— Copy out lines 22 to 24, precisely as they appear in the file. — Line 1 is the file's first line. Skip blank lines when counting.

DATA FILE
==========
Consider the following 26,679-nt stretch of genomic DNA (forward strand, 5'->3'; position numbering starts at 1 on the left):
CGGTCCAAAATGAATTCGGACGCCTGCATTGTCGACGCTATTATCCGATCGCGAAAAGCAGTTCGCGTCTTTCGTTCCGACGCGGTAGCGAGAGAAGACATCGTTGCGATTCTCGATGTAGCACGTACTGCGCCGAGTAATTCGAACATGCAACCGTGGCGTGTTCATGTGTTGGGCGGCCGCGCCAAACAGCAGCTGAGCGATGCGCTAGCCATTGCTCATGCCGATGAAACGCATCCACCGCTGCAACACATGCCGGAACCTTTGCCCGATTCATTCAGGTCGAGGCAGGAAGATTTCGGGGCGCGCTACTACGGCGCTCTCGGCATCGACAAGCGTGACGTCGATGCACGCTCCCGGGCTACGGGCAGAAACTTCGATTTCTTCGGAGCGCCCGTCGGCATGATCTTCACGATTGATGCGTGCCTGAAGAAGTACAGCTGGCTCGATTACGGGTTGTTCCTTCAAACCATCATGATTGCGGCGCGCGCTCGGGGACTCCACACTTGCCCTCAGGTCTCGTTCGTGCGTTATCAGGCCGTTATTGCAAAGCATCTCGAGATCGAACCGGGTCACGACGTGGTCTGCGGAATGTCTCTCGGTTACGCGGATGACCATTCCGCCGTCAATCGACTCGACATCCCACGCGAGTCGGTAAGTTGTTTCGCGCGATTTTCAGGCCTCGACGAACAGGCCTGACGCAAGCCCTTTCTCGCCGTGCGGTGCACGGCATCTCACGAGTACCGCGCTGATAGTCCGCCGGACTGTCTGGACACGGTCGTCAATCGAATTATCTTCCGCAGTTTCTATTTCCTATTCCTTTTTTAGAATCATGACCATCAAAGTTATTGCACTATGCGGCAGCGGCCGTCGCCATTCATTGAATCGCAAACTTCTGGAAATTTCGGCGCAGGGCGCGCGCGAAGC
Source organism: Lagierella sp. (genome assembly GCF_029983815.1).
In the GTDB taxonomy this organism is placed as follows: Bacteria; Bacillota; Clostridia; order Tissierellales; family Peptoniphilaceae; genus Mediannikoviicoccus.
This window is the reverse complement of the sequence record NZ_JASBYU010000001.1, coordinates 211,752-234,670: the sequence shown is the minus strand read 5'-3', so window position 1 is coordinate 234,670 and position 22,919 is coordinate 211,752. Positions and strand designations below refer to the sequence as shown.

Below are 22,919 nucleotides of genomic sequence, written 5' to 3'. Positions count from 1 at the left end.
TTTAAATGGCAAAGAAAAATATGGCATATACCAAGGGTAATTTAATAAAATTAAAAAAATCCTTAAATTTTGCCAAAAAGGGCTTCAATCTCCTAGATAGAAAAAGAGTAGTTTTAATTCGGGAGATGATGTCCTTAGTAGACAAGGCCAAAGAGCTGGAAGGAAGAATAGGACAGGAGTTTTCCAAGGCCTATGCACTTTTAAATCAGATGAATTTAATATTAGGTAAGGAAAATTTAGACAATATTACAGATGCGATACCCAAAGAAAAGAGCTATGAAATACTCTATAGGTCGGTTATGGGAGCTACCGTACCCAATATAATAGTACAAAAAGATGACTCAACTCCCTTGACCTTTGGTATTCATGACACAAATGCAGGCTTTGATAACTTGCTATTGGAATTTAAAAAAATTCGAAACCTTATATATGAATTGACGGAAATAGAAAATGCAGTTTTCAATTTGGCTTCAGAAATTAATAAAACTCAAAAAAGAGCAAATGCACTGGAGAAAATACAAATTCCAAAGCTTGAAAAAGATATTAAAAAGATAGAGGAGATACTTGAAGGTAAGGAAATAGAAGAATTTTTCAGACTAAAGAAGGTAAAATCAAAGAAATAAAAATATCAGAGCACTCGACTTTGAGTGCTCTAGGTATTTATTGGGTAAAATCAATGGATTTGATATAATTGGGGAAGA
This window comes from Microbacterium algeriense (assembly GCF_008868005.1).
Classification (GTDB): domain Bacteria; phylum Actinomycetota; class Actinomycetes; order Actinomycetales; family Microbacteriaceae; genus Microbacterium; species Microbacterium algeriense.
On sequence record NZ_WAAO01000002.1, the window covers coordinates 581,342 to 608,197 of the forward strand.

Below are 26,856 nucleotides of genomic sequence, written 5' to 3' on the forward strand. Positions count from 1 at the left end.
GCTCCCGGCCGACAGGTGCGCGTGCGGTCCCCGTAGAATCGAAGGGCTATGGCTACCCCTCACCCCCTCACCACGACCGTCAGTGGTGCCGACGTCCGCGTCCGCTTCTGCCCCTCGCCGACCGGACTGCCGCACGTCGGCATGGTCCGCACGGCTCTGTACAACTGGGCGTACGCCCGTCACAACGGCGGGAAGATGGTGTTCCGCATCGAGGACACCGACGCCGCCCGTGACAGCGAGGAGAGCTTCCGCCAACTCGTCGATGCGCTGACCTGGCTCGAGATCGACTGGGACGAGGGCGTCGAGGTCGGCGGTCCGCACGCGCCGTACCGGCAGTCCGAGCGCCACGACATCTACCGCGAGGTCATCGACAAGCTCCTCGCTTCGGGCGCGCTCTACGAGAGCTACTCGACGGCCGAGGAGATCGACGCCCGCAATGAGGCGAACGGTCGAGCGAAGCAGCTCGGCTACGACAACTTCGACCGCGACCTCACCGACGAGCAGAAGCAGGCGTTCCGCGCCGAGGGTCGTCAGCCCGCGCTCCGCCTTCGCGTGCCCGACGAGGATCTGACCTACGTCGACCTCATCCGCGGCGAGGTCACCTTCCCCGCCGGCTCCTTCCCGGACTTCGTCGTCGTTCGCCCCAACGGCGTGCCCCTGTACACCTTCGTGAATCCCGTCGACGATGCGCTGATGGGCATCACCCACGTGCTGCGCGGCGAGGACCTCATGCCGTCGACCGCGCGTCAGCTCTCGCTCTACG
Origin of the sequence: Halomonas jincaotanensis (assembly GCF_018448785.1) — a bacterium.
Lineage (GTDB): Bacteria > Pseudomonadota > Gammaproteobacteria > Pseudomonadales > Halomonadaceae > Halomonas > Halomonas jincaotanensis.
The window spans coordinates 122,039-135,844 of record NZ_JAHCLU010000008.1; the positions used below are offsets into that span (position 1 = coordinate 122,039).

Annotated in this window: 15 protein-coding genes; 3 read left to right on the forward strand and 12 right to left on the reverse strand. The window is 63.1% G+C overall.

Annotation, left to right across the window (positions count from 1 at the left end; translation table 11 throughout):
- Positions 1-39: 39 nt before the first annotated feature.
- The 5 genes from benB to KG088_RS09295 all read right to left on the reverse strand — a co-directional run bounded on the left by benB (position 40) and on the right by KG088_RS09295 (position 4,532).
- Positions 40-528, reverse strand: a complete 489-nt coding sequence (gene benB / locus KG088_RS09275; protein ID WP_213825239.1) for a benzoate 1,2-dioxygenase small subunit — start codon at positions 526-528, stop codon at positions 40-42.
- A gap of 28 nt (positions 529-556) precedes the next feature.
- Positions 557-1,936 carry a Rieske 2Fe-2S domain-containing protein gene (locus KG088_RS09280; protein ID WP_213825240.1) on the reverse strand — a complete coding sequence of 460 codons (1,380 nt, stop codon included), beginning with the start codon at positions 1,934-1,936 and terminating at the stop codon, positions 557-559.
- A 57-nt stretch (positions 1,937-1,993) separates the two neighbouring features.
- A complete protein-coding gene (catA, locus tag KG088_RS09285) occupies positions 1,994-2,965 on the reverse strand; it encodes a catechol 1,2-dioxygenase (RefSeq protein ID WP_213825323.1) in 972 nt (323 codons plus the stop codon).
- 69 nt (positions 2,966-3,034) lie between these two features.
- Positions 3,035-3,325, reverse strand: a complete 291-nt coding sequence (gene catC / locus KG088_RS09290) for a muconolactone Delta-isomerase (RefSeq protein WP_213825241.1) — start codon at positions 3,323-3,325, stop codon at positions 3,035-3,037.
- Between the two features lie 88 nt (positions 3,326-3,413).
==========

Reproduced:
- Positions 557-1,936 carry a Rieske 2Fe-2S domain-containing protein gene (locus KG088_RS09280; protein ID WP_213825240.1) on the reverse strand — a complete coding sequence of 460 codons (1,380 nt, stop codon included), beginning with the start codon at positions 1,934-1,936 and terminating at the stop codon, positions 557-559.
- A 57-nt stretch (positions 1,937-1,993) separates the two neighbouring features.
- A complete protein-coding gene (catA, locus tag KG088_RS09285) occupies positions 1,994-2,965 on the reverse strand; it encodes a catechol 1,2-dioxygenase (RefSeq protein ID WP_213825323.1) in 972 nt (323 codons plus the stop codon).